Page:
Mastercard’s Partnership With Alipay Connects Digital Wallets to Cross-Border Payments

Alan Marquard, head of transfer solutions at Mastercard, told pymnts that remittances are ripe for continued transformation to digital channels, and to digital wallets, which make international fund flows cheaper, faster and more convenient.

Earlier this month, Mastercard announced a new connection with China’s Alipay, which enables bank, FinTech and corporate clients to offer customers a connection to an e-wallet that has more than 1 billion users.

Marquard noted that although sending money across borders isn’t new, the shift to digitized ways of paying have been intensified by the pandemic. Migrant workers have always sent funds home. But in recent years the gig economy has taken flight, and flexible working arrangements have seen professionals working across countries and remitting funds internationally. There’s also been a boon in online platforms, where sellers (whether they’re individuals or small businesses) and buyers send payments abroad.

And, as he said to pymnts, “at the end of the day, payment needs drive payment types,” adding that “digitized experiences like this tend to offer better value for money than multi-chain or ‘multiplayer’ chains of payments where a number of people are taking a ‘slice’ along the way.”

Cross-border payments, as traditionally conducted, have several players in the mix via the correspondent banking system and they can be expensive, with fees averaging around 6% of the transaction. The G20 has identified key areas that need to be addressed to improve cross-border payments: speed, cost and transparency.

Digital Wallets Gain Ground

Though Marquard observed that many remittance payments end up at cash endpoints, in countries where cash economies hold sway, digital wallets are finding wider berth as a conduit for end-to-end digital fund flows.

“Wallets,” he said, “are becoming a cross-border mechanism.”

That’s especially true in countries like China, where, especially in remote areas, getting to bank branches is no easy task.

“The convenience of digital forms of things that exist in your hand, on a phone, with super apps like Alipay,” Marquard said, “has opened up [financial] access to hundreds of millions of people who couldn’t have been reached before.”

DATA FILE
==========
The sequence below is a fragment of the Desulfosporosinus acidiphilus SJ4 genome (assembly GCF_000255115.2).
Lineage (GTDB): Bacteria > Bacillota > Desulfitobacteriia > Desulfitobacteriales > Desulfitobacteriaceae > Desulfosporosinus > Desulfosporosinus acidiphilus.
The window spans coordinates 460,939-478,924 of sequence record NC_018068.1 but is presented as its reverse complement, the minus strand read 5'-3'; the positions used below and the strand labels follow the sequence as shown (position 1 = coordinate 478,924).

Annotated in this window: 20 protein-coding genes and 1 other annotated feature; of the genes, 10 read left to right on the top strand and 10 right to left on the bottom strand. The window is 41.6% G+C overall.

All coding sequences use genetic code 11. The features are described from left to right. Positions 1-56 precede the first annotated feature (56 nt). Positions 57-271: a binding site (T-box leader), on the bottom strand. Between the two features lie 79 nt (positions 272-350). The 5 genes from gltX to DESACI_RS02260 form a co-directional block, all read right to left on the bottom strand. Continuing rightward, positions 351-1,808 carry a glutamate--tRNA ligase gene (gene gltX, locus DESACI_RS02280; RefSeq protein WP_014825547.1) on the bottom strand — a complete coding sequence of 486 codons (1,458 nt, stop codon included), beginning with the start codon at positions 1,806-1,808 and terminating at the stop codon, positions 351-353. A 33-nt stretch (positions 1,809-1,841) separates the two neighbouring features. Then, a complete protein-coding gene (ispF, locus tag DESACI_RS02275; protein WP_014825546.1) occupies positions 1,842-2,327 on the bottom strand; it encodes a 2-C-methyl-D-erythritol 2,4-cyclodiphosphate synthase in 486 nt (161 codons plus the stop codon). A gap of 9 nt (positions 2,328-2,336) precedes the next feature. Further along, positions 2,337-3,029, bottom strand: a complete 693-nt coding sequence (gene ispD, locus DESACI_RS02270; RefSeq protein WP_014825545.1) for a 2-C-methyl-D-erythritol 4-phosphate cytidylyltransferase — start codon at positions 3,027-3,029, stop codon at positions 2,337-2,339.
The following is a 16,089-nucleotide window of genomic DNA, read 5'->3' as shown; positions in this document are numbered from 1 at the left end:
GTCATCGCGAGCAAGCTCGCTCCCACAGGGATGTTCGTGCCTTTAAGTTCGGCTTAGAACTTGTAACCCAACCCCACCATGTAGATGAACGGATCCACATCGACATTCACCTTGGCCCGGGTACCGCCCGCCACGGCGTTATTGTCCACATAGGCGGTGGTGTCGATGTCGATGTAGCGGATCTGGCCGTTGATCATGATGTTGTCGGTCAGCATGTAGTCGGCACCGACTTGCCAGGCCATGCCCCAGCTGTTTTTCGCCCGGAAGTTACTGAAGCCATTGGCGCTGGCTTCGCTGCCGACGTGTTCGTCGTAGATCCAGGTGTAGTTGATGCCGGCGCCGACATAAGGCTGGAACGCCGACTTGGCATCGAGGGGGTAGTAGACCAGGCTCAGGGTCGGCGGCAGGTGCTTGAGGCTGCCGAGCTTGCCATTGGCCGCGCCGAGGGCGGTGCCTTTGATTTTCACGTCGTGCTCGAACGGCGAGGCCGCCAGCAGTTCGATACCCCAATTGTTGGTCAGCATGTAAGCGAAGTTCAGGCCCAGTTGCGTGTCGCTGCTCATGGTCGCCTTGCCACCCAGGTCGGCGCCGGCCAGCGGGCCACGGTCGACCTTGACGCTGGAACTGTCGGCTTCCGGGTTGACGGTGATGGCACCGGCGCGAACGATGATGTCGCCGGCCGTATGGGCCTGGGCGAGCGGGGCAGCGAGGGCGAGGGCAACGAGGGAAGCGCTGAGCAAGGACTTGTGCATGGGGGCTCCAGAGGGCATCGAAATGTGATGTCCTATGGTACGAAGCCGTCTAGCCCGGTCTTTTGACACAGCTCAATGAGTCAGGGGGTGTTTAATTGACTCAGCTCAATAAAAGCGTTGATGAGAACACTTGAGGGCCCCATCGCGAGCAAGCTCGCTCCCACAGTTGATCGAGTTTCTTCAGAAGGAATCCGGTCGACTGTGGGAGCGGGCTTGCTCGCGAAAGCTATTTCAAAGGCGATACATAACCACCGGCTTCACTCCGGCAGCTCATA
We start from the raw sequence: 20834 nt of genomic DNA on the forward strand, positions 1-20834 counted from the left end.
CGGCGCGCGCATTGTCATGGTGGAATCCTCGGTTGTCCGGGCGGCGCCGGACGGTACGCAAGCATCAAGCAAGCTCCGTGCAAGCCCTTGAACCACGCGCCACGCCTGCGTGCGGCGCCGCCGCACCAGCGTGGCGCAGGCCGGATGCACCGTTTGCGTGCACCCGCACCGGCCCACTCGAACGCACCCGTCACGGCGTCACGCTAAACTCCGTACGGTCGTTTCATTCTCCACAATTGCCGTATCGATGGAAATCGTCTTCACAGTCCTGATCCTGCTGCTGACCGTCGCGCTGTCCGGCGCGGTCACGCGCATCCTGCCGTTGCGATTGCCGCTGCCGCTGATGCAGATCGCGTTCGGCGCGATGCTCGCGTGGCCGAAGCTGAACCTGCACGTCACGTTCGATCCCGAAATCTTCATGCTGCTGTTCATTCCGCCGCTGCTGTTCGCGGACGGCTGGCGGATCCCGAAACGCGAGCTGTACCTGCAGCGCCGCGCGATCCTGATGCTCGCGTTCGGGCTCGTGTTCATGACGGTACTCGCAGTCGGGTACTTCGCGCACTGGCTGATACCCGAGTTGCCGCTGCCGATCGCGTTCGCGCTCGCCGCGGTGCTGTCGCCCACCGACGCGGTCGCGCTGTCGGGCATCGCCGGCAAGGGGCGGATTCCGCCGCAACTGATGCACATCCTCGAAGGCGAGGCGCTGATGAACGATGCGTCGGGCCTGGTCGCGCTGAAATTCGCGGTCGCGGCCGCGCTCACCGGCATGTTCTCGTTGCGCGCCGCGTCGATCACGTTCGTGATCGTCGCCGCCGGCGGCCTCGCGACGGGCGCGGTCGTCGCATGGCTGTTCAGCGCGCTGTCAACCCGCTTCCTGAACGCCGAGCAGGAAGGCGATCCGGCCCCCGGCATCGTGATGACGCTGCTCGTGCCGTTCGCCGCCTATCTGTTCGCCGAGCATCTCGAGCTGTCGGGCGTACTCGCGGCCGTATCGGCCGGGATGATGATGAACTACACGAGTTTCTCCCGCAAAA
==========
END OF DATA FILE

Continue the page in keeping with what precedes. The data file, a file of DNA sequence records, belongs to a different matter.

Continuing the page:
The recent announcement with Alipay, he said, builds on the news last year that Mastercard was being incorporated into the Alipay wallet, enabling consumers to use cards, for example, with QR codes.

The new efforts, said Marquard, help satisfy the need for sending remittances (via P2P transactions) home to China, which is among the largest “remittance receive” destinations in the world. The joint effort with Alipay, he said, is one where the infrastructure is in place to deliver payments in close-to-instant fashion, with transparency and full disclosure of fees upfront, so that the amount received is the amount that’s actually needed by the recipient.

The March announcement is illustrative of the payment network’s focus on cross-border payments as Mastercard Move’s services, which include cross-border functionality, touch 10 billion endpoints and cover more than 95% of the world’s banked population across 280 countries.

For the payment network’s clients including second- or third-tier banks or smaller money transfer outfits maintaining a global network with compliance and fraud capabilities has been out of reach.

As he told pymnts regarding Mastercard Move, the goal has been to “build a service that can either fill in for big players or be an end-to-end payment service offering effectively for smaller players.”

As cross-border payments become faster and more digitized, he said, with digital wallets in the middle of it all, apps can be linked to other services so that other financial services can be integrated, which in turn broadens financial inclusion. In building out Mastercard Move, he said, “we want it to be a comprehensive money transfer offering,” that can be tied to payroll cross borders, gaming payments and B2B transactions.

As he told pymnts, “that roadmap of making sure that we can service every single kind of payment to any endpoint that’s what we’re working really hard on at this very moment.”

Source: pymnts

Image: thepaypers

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